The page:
|There are two basic types of die casting machines:
Hot chamber machines
are used primarily for zinc
and other low melting point alloys
that do not readily attack and erode metal pots, cylinders and plungers. The injection mechanism
of a hot chamber machine is immersed in the molten metal bath of a metal holding furnace. The furnace is attached to the machine by a metal feed system called a gooseneck. As the injection cylinder plunger rises, a port in the injection cylinder opens, allowing molten metal to fill the cylinder. As the plunger moves downward it seals the port and forces molten metal through the gooseneck and nozzle into the die cavity. After the metal has solidified in the die cavity, the plunger is withdrawn, the die opens and the casting is ejected.
These machines are then rated by how much clamping force they can apply. Typical sizes range from 400 to 4,000 short tons. Hot-chamber machines rely upon a pool of molten metal to feed the die. At the beginning of the cycle the piston of the machine is retracted, which allows the molten metal fill the "gooseneck". The gas or oil powered piston then forces this metal out of the gooseneck into the die. The advantages of this system include fast cycle times (approximately 15 cycles a minute) and the convenience of melting the metal in the casting machine. The disadvantages of this system are that high-melting point metals cannot be utilized and aluminum cannot be used because it picks up some of the iron while in the molten pool. Due to this hot-chamber machines are primarily used with zinc, tin, and lead based alloys.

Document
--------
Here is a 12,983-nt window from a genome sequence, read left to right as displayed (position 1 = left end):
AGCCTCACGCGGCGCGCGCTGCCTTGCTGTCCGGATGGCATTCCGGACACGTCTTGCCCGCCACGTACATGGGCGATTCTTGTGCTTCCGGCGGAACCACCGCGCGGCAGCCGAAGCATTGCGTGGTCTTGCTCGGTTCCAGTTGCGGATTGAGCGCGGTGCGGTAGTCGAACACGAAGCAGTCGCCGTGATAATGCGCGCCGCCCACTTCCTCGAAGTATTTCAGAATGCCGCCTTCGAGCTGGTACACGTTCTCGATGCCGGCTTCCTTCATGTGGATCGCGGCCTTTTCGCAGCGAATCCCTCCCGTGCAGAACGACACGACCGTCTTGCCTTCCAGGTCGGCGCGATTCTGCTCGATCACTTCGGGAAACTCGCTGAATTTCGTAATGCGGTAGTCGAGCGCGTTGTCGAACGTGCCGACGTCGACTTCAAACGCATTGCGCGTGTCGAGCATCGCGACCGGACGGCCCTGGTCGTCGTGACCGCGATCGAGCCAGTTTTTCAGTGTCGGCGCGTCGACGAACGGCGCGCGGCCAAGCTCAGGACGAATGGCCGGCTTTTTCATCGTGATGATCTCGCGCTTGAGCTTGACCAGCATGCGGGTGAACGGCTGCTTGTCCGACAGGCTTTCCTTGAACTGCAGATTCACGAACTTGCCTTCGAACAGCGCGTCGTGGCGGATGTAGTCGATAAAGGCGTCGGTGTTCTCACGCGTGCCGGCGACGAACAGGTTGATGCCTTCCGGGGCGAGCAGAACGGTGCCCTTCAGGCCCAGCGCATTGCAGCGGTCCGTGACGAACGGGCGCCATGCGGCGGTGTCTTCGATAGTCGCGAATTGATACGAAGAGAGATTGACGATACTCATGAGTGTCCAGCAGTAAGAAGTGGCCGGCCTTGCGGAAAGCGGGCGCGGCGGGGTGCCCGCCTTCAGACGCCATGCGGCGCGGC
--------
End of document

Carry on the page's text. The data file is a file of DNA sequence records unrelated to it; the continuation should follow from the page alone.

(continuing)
Cold chamber machines
are used when the casting alloy cannot be used in hot-chamber machines; these alloys include aluminum, magnesium, copper, and zinc alloys with a large composition of aluminum. This machine works by melting the material, first, in a separate furnace. Then a precise amount of molten metal is transported to the cold-chamber machine where it is fed into an unheated shot chamber (or injection cylinder). This shot is then driven into the die by a hydraulic or mechanical piston. This biggest disadvantage of this system is the slower cycle time due to the need to transfer the molten metal from the furnace to the cold-chamber machine.
Cold chamber machines are used for alloys such as aluminum and other alloys with high melting points. The molten metal is poured into a "cold chamber," or cylindrical sleeve, manually by a hand ladle or by an automatic ladle. A hydraulically operated plunger seals the cold chamber port and forces metal into the locked die at high pressures.